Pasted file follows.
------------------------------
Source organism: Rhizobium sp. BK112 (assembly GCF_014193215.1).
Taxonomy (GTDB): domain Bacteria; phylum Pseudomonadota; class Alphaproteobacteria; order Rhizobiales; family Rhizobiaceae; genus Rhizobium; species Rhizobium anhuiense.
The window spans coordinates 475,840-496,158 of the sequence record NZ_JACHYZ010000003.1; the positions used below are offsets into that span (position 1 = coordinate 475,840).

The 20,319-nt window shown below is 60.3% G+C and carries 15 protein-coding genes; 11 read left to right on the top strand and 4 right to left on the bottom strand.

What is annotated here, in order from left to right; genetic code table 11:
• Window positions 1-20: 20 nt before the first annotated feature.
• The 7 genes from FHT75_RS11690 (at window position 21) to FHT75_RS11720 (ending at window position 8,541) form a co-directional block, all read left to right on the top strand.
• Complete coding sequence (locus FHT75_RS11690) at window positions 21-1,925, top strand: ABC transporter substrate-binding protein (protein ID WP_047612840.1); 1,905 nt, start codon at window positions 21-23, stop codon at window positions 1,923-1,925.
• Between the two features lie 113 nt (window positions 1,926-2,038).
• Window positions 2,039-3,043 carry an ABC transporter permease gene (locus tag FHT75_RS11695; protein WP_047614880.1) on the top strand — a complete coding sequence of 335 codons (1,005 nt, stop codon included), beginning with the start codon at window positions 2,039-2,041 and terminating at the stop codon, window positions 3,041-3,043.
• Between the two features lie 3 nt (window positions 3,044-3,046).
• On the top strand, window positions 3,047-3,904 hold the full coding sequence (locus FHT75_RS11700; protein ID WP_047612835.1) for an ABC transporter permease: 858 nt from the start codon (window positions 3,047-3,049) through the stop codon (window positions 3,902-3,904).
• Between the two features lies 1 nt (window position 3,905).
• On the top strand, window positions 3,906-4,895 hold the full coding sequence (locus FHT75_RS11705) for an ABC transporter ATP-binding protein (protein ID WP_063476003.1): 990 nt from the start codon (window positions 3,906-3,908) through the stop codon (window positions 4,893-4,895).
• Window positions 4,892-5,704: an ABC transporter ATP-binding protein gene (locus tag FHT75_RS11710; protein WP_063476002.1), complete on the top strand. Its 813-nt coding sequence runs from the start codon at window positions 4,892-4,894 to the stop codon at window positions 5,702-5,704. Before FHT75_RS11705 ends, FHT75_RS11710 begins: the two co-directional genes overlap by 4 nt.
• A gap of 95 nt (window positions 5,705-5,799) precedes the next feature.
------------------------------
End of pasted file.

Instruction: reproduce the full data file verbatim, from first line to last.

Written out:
Source organism: Rhizobium sp. BK112 (assembly GCF_014193215.1).
Taxonomy (GTDB): domain Bacteria; phylum Pseudomonadota; class Alphaproteobacteria; order Rhizobiales; family Rhizobiaceae; genus Rhizobium; species Rhizobium anhuiense.
The window spans coordinates 475,840-496,158 of the sequence record NZ_JACHYZ010000003.1; the positions used below are offsets into that span (position 1 = coordinate 475,840).

The 20,319-nt window shown below is 60.3% G+C and carries 15 protein-coding genes; 11 read left to right on the top strand and 4 right to left on the bottom strand.

What is annotated here, in order from left to right; genetic code table 11:
• Window positions 1-20: 20 nt before the first annotated feature.
• The 7 genes from FHT75_RS11690 (at window position 21) to FHT75_RS11720 (ending at window position 8,541) form a co-directional block, all read left to right on the top strand.
• Complete coding sequence (locus FHT75_RS11690) at window positions 21-1,925, top strand: ABC transporter substrate-binding protein (protein ID WP_047612840.1); 1,905 nt, start codon at window positions 21-23, stop codon at window positions 1,923-1,925.
• Between the two features lie 113 nt (window positions 1,926-2,038).
• Window positions 2,039-3,043 carry an ABC transporter permease gene (locus tag FHT75_RS11695; protein WP_047614880.1) on the top strand — a complete coding sequence of 335 codons (1,005 nt, stop codon included), beginning with the start codon at window positions 2,039-2,041 and terminating at the stop codon, window positions 3,041-3,043.
• Between the two features lie 3 nt (window positions 3,044-3,046).
• On the top strand, window positions 3,047-3,904 hold the full coding sequence (locus FHT75_RS11700; protein ID WP_047612835.1) for an ABC transporter permease: 858 nt from the start codon (window positions 3,047-3,049) through the stop codon (window positions 3,902-3,904).
• Between the two features lies 1 nt (window position 3,905).
• On the top strand, window positions 3,906-4,895 hold the full coding sequence (locus FHT75_RS11705) for an ABC transporter ATP-binding protein (protein ID WP_063476003.1): 990 nt from the start codon (window positions 3,906-3,908) through the stop codon (window positions 4,893-4,895).
• Window positions 4,892-5,704: an ABC transporter ATP-binding protein gene (locus tag FHT75_RS11710; protein WP_063476002.1), complete on the top strand. Its 813-nt coding sequence runs from the start codon at window positions 4,892-4,894 to the stop codon at window positions 5,702-5,704. Before FHT75_RS11705 ends, FHT75_RS11710 begins: the two co-directional genes overlap by 4 nt.
• A gap of 95 nt (window positions 5,705-5,799) precedes the next feature.